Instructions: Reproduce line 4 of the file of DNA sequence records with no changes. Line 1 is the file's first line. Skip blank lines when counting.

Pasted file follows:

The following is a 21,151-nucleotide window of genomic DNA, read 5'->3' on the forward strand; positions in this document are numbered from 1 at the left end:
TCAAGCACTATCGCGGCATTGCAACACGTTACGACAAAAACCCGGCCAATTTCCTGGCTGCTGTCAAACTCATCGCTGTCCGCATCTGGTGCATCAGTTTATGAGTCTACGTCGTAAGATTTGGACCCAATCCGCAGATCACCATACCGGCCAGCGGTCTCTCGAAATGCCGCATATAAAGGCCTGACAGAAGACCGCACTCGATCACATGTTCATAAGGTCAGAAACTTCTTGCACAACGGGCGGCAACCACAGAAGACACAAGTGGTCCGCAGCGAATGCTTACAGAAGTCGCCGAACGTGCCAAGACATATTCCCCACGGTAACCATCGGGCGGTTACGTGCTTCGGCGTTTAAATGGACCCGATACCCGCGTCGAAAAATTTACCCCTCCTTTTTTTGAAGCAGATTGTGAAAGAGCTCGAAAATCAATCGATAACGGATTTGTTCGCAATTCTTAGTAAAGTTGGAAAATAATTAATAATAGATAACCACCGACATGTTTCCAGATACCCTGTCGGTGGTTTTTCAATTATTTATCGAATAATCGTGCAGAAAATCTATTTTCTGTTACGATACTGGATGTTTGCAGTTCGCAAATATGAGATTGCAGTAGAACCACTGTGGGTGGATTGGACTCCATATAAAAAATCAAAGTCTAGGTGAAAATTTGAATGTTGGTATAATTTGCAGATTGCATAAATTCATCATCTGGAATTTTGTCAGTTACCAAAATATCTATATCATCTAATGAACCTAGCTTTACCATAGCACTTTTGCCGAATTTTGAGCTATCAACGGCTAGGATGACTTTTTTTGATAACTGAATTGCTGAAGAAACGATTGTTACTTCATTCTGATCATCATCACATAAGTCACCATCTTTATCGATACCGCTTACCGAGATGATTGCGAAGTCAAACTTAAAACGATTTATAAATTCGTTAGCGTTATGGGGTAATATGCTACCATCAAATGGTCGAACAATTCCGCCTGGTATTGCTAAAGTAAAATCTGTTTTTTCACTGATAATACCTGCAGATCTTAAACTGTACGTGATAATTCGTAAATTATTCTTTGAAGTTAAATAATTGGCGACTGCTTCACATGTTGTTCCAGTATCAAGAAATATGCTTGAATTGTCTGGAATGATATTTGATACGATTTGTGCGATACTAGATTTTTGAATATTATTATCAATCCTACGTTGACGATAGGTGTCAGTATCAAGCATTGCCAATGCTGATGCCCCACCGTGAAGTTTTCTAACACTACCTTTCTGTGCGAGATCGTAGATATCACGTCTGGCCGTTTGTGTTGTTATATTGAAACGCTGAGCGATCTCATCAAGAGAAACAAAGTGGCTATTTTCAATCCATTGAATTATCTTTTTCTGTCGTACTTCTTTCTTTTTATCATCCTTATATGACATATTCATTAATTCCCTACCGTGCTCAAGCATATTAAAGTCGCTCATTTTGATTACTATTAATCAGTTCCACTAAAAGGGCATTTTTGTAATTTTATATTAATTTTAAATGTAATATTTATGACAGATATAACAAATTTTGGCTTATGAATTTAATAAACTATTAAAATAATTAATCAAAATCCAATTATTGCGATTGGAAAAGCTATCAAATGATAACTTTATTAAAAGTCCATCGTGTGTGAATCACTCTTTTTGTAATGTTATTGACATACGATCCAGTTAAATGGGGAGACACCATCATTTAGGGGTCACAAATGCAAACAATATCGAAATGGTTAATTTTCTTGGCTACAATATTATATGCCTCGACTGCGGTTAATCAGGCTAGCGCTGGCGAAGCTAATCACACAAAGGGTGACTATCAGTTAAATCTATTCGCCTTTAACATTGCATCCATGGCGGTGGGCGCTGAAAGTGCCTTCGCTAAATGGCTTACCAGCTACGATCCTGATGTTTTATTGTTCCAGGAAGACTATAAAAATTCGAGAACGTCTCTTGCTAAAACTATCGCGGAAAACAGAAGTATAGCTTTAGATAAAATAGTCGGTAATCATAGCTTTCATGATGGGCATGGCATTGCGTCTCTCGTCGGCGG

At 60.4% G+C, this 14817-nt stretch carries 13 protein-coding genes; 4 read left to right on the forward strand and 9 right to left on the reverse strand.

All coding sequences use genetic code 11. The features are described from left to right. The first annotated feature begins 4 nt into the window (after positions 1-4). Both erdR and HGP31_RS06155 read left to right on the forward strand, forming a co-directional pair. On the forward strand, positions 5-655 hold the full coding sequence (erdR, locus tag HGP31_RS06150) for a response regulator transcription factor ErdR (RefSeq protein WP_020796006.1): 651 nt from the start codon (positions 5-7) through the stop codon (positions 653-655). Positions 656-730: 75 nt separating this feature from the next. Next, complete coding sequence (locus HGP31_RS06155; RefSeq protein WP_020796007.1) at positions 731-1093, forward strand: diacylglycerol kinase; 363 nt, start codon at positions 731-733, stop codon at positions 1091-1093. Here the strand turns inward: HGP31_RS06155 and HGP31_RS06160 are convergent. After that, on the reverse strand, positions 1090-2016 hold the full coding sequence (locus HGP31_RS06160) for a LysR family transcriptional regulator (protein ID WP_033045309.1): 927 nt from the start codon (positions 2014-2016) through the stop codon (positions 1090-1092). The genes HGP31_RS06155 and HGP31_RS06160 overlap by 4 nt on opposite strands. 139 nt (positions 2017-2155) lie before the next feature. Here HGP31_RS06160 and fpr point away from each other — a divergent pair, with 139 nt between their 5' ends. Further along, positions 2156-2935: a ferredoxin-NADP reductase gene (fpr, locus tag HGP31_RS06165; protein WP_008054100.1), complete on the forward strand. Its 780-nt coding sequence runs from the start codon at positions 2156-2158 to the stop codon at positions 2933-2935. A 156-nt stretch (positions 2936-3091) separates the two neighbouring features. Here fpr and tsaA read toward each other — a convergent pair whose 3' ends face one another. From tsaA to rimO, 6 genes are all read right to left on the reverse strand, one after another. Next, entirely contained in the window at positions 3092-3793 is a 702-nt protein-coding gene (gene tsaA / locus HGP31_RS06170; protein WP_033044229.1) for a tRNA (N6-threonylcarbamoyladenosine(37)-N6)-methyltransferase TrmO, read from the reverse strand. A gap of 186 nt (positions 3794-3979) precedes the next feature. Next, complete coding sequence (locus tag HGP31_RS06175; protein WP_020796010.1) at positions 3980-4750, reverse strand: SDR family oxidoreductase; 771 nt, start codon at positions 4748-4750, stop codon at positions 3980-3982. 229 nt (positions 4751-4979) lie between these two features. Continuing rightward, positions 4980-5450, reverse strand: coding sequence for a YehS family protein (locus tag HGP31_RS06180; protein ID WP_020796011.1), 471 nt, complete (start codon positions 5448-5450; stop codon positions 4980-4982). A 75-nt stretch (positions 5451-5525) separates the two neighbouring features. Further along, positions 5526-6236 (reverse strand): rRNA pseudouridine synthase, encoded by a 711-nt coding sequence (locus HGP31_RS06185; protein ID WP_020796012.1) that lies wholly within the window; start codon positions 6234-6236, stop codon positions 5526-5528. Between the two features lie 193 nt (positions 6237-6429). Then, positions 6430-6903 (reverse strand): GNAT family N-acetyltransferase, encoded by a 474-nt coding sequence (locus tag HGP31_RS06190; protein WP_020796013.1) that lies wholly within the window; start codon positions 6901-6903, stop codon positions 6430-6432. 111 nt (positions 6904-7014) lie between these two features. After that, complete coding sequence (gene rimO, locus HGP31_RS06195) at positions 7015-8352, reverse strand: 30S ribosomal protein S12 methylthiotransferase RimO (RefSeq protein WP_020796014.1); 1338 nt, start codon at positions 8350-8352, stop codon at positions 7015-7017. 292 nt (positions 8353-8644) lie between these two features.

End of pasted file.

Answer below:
All coding sequences use genetic code 11. The features are described from left to right. The first annotated feature begins 4 nt into the window (after positions 1-4). Both erdR and HGP31_RS06155 read left to right on the forward strand, forming a co-directional pair. On the forward strand, positions 5-655 hold the full coding sequence (erdR, locus tag HGP31_RS06150) for a response regulator transcription factor ErdR (RefSeq protein WP_020796006.1): 651 nt from the start codon (positions 5-7) through the stop codon (positions 653-655). Positions 656-730: 75 nt separating this feature from the next. Next, complete coding sequence (locus HGP31_RS06155; RefSeq protein WP_020796007.1) at positions 731-1093, forward strand: diacylglycerol kinase; 363 nt, start codon at positions 731-733, stop codon at positions 1091-1093. Here the strand turns inward: HGP31_RS06155 and HGP31_RS06160 are convergent. After that, on the reverse strand, positions 1090-2016 hold the full coding sequence (locus HGP31_RS06160) for a LysR family transcriptional regulator (protein ID WP_033045309.1): 927 nt from the start codon (positions 2014-2016) through the stop codon (positions 1090-1092). The genes HGP31_RS06155 and HGP31_RS06160 overlap by 4 nt on opposite strands. 139 nt (positions 2017-2155) lie before the next feature. Here HGP31_RS06160 and fpr point away from each other — a divergent pair, with 139 nt between their 5' ends. Further along, positions 2156-2935: a ferredoxin-NADP reductase gene (fpr, locus tag HGP31_RS06165; protein WP_008054100.1), complete on the forward strand. Its 780-nt coding sequence runs from the start codon at positions 2156-2158 to the stop codon at positions 2933-2935. A 156-nt stretch (positions 2936-3091) separates the two neighbouring features. Here fpr and tsaA read toward each other — a convergent pair whose 3' ends face one another. From tsaA to rimO, 6 genes are all read right to left on the reverse strand, one after another. Next, entirely contained in the window at positions 3092-3793 is a 702-nt protein-coding gene (gene tsaA / locus HGP31_RS06170; protein WP_033044229.1) for a tRNA (N6-threonylcarbamoyladenosine(37)-N6)-methyltransferase TrmO, read from the reverse strand. A gap of 186 nt (positions 3794-3979) precedes the next feature. Next, complete coding sequence (locus tag HGP31_RS06175; protein WP_020796010.1) at positions 3980-4750, reverse strand: SDR family oxidoreductase; 771 nt, start codon at positions 4748-4750, stop codon at positions 3980-3982. 229 nt (positions 4751-4979) lie between these two features. Continuing rightward, positions 4980-5450, reverse strand: coding sequence for a YehS family protein (locus tag HGP31_RS06180; protein ID WP_020796011.1), 471 nt, complete (start codon positions 5448-5450; stop codon positions 4980-4982). A 75-nt stretch (positions 5451-5525) separates the two neighbouring features. Further along, positions 5526-6236 (reverse strand): rRNA pseudouridine synthase, encoded by a 711-nt coding sequence (locus HGP31_RS06185; protein ID WP_020796012.1) that lies wholly within the window; start codon positions 6234-6236, stop codon positions 5526-5528. Between the two features lie 193 nt (positions 6237-6429). Then, positions 6430-6903 (reverse strand): GNAT family N-acetyltransferase, encoded by a 474-nt coding sequence (locus tag HGP31_RS06190; protein WP_020796013.1) that lies wholly within the window; start codon positions 6901-6903, stop codon positions 6430-6432. 111 nt (positions 6904-7014) lie between these two features. After that, complete coding sequence (gene rimO, locus HGP31_RS06195) at positions 7015-8352, reverse strand: 30S ribosomal protein S12 methylthiotransferase RimO (RefSeq protein WP_020796014.1); 1338 nt, start codon at positions 8350-8352, stop codon at positions 7015-7017. 292 nt (positions 8353-8644) lie between these two features.